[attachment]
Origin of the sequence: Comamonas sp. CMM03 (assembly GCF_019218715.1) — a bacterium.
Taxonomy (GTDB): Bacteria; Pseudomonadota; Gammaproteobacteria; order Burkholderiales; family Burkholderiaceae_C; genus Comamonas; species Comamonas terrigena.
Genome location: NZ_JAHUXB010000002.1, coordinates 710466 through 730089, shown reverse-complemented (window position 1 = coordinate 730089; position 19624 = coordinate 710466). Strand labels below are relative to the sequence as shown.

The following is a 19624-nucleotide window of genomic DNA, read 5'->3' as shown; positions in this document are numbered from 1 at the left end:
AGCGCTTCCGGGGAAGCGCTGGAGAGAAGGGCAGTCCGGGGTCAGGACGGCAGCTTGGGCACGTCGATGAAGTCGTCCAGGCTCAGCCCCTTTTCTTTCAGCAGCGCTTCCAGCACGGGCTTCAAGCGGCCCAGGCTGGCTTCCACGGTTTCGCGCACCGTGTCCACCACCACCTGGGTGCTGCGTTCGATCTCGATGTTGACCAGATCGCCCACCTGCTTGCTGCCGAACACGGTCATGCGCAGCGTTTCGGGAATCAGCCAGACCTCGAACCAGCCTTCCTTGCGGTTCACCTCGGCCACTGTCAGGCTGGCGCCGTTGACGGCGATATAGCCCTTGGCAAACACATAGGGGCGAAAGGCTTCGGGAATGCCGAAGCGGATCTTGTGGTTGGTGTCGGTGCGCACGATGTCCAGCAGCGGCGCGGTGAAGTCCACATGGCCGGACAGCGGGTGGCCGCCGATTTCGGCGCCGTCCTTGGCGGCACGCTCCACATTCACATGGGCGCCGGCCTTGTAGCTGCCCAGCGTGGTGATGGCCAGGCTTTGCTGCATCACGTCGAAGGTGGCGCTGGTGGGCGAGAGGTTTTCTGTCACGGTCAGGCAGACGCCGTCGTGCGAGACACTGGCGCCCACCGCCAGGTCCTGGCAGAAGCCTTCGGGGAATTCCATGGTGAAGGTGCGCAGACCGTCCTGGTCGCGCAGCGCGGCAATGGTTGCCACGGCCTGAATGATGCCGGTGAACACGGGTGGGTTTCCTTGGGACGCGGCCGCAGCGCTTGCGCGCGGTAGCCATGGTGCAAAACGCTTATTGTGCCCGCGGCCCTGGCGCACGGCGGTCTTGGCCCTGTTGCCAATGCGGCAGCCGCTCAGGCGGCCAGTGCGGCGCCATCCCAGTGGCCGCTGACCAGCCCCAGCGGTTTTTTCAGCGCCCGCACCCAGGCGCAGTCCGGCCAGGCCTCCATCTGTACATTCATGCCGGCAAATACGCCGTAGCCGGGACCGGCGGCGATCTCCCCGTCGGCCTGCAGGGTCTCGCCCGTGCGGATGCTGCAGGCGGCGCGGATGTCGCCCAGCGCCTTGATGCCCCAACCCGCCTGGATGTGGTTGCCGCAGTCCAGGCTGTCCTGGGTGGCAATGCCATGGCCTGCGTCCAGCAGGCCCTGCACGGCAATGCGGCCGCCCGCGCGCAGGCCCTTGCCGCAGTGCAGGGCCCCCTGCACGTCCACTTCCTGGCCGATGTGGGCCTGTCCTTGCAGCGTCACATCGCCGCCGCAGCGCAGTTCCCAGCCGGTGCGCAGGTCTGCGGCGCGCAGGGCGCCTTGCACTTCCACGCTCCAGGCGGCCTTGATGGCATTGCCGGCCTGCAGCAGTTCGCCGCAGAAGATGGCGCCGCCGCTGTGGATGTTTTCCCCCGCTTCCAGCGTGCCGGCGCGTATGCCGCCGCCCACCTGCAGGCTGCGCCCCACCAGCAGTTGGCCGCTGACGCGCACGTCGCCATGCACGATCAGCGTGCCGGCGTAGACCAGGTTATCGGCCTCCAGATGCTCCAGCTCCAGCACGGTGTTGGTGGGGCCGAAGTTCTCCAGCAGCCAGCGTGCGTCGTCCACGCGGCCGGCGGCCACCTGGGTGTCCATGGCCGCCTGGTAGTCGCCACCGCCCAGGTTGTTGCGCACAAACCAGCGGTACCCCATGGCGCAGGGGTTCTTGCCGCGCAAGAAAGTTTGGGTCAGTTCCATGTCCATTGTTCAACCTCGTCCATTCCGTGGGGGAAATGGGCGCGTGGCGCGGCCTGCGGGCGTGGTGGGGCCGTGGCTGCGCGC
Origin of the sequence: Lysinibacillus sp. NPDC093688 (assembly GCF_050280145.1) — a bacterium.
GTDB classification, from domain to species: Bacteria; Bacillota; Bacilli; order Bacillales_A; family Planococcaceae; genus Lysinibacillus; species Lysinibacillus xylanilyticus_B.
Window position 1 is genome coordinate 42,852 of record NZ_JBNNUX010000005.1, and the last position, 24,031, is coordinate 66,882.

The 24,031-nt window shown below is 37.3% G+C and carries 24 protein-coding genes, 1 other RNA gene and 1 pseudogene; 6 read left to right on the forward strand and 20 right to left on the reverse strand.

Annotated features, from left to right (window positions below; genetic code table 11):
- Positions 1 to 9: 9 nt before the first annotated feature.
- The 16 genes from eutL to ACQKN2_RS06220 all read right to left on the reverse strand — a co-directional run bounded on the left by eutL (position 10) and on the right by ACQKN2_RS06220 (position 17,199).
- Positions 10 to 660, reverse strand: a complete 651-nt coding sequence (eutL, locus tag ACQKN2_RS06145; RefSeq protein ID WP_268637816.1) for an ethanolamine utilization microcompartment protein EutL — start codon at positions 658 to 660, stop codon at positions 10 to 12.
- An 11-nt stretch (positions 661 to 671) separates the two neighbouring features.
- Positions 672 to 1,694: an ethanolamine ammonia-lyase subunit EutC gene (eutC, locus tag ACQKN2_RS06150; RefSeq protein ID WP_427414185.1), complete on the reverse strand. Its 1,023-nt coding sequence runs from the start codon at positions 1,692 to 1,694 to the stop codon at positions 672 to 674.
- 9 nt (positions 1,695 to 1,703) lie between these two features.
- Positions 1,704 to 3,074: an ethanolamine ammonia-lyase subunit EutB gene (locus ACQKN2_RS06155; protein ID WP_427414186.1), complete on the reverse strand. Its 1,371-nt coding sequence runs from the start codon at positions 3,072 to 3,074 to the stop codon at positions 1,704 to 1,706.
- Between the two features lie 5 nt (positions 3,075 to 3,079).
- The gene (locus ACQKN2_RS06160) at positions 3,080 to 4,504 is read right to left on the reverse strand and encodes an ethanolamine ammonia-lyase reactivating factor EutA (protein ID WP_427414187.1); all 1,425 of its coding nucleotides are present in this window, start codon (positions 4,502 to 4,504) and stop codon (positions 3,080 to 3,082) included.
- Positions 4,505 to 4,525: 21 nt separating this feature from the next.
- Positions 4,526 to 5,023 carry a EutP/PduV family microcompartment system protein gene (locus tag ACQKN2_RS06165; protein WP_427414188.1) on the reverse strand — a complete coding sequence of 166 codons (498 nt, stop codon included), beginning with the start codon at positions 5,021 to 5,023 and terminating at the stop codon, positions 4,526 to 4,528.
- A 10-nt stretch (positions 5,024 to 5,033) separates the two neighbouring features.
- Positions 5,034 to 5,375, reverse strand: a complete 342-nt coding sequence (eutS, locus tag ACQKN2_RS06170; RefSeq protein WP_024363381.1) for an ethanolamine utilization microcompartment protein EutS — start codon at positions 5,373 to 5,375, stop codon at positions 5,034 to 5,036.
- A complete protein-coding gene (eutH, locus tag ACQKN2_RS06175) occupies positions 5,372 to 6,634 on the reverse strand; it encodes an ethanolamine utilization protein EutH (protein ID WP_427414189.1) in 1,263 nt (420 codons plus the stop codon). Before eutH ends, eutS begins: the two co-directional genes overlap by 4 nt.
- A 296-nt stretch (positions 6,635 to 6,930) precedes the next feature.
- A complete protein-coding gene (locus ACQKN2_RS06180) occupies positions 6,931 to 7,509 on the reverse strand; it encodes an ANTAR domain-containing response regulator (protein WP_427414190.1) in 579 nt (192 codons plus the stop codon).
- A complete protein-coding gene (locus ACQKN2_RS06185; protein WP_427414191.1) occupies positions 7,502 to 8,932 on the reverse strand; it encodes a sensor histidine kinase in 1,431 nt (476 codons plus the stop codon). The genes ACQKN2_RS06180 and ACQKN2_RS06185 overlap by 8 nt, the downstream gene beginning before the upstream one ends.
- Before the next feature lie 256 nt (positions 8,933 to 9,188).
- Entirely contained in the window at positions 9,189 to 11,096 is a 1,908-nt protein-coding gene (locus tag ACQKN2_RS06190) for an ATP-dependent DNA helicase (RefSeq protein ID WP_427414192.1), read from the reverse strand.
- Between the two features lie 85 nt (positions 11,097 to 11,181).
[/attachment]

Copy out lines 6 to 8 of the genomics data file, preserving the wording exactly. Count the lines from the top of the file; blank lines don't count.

Origin of the sequence: Lysinibacillus sp. NPDC093688 (assembly GCF_050280145.1) — a bacterium.
GTDB classification, from domain to species: Bacteria; Bacillota; Bacilli; order Bacillales_A; family Planococcaceae; genus Lysinibacillus; species Lysinibacillus xylanilyticus_B.
Window position 1 is genome coordinate 42,852 of record NZ_JBNNUX010000005.1, and the last position, 24,031, is coordinate 66,882.